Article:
Justice (retd) JS Verma speaks about the making of the report of the committee he headed for amendment in criminal law after the Delhi gang rape and the need for social remedies and a moral stance. The session was moderated by Senior Assistant Editor Maneesh Chhibber
Maneesh Chhibber: Could you give us a background to how the government approached you to head this committee?
Justice (retd) JS Verma: On the afternoon of December 23, I got a call from Mr Chidambaram and he persuaded me to chair this committee. Not being the home minister, he must have been asked by the Prime Minister to get in touch with me. Since he has been a lawyer appearing before me, they might have thought that he would be more persuasive. I agreed and asked about the composition of the committee. He asked me what I thought and we decided on Justice Leila Seth...I said there ought to be a lady. I also suggested a comparatively young person in active practice, a lawyer, and Gopal Subramaniam who had worked with me as my counsel 21 years ago when I did the Rajiv Gandhi commission, and a very fine lawyer, so I suggested his name. It was late night when I was told that a notification was being issued. Next morning, one of the officers came, a public notice was published immediately and then the work started.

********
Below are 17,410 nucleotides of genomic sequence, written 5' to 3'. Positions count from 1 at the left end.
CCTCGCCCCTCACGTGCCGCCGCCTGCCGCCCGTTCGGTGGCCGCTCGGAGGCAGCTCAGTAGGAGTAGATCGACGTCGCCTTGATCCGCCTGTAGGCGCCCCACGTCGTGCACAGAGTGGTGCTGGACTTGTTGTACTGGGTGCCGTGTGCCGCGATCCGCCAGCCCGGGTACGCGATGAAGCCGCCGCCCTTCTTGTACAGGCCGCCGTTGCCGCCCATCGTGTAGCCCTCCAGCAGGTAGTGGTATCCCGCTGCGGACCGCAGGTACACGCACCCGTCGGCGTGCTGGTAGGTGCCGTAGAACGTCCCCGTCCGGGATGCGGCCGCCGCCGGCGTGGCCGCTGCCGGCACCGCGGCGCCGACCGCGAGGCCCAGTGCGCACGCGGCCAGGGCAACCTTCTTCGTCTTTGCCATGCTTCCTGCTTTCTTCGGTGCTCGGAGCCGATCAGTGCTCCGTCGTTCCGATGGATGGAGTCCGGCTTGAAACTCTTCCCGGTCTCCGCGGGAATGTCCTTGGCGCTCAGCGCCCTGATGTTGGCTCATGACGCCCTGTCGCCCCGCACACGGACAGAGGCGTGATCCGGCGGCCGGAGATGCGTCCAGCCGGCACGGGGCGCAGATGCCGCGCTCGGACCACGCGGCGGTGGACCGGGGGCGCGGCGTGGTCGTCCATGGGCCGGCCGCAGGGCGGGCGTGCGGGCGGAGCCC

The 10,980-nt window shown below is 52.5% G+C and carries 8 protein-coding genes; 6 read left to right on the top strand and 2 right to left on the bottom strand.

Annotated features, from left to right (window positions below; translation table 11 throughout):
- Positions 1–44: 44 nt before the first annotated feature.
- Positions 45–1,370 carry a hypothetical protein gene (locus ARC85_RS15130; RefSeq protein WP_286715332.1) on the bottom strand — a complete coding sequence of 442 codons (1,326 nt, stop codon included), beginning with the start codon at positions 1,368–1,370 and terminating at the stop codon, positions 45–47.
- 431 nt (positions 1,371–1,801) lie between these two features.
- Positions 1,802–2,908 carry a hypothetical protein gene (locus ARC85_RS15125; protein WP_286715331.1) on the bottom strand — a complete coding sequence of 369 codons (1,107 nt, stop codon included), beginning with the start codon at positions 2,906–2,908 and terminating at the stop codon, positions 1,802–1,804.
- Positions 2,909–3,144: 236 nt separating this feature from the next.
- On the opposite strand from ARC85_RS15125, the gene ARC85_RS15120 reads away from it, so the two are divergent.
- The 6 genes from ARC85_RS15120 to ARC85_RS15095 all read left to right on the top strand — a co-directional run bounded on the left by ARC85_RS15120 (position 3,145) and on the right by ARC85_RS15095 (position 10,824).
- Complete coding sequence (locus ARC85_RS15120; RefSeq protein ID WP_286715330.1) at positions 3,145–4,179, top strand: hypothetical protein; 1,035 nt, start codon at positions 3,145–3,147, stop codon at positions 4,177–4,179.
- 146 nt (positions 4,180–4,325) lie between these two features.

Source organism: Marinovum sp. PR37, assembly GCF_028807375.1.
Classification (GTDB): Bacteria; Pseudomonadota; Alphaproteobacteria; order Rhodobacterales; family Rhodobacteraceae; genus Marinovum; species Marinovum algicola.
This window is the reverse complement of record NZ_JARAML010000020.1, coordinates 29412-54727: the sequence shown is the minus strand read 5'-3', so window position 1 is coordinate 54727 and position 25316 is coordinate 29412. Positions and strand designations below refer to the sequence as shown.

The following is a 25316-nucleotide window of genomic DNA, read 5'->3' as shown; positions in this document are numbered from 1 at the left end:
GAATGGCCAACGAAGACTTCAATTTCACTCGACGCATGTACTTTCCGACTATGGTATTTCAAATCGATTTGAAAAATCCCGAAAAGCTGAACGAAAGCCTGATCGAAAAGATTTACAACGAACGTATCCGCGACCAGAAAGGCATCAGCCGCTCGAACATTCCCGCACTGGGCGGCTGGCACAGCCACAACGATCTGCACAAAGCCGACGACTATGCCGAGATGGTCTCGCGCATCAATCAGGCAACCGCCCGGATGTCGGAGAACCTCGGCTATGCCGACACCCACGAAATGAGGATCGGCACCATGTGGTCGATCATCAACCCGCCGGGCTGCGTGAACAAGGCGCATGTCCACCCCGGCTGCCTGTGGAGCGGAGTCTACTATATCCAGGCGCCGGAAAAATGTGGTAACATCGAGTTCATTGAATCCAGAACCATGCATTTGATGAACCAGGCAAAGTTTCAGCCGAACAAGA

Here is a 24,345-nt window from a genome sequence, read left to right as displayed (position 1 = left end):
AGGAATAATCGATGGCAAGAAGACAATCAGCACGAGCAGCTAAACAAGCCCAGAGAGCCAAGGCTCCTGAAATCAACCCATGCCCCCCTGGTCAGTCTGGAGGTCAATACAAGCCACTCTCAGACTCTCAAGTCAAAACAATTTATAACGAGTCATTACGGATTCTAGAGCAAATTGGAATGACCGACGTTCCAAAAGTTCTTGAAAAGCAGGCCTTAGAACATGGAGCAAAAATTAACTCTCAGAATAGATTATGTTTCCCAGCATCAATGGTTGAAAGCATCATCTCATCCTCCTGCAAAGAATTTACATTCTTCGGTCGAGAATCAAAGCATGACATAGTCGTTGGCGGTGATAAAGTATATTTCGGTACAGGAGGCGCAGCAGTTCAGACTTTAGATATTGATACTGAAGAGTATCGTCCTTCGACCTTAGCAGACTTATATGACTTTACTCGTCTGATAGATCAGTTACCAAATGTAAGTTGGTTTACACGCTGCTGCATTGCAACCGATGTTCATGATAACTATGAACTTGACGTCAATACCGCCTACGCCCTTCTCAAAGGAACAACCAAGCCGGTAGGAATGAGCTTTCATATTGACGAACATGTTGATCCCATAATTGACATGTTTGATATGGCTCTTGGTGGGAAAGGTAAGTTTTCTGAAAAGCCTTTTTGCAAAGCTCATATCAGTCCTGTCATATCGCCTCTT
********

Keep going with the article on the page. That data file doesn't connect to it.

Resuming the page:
Dilip Bobb: The Juvenile Justice Board has ruled on the sixth accused in the Delhi gang rape case being a juvenile. He will be getting off with a very light sentence. What is your view on that?
Justice (retd) JS Verma: I am not commenting on any matter which is sub judice. In our report, we have addressed mainly the larger issue. Hard cases make bad laws, so you do not make a law based on any particular case.
Vandita Mishra: Fast-track courts have been set up. Does it worry you that balance may be tilting towards speed at the cost of deliberation or justice going through its proper paces?
Justice (retd) JS Verma: I personally believe every court should be